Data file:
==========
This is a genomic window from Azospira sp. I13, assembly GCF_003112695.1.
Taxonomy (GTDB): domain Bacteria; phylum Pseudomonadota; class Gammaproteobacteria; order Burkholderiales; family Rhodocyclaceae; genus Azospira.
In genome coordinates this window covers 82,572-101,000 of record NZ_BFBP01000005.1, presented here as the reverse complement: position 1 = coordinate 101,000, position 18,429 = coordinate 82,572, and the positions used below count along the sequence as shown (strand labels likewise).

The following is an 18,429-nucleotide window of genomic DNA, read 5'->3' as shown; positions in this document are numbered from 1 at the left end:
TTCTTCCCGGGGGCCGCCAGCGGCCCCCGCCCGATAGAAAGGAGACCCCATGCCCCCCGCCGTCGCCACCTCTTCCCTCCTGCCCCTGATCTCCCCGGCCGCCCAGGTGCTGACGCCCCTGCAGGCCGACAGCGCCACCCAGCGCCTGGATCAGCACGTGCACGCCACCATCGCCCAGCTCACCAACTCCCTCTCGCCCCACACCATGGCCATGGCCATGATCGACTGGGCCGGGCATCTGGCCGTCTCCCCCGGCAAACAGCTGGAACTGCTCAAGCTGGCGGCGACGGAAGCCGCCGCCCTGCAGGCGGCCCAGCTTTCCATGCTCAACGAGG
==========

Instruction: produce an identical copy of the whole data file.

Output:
This is a genomic window from Azospira sp. I13, assembly GCF_003112695.1.
Taxonomy (GTDB): domain Bacteria; phylum Pseudomonadota; class Gammaproteobacteria; order Burkholderiales; family Rhodocyclaceae; genus Azospira.
In genome coordinates this window covers 82,572-101,000 of record NZ_BFBP01000005.1, presented here as the reverse complement: position 1 = coordinate 101,000, position 18,429 = coordinate 82,572, and the positions used below count along the sequence as shown (strand labels likewise).

The following is an 18,429-nucleotide window of genomic DNA, read 5'->3' as shown; positions in this document are numbered from 1 at the left end:
TTCTTCCCGGGGGCCGCCAGCGGCCCCCGCCCGATAGAAAGGAGACCCCATGCCCCCCGCCGTCGCCACCTCTTCCCTCCTGCCCCTGATCTCCCCGGCCGCCCAGGTGCTGACGCCCCTGCAGGCCGACAGCGCCACCCAGCGCCTGGATCAGCACGTGCACGCCACCATCGCCCAGCTCACCAACTCCCTCTCGCCCCACACCATGGCCATGGCCATGATCGACTGGGCCGGGCATCTGGCCGTCTCCCCCGGCAAACAGCTGGAACTGCTCAAGCTGGCGGCGACGGAAGCCGCCGCCCTGCAGGCGGCCCAGCTTTCCATGCTCAACGAGG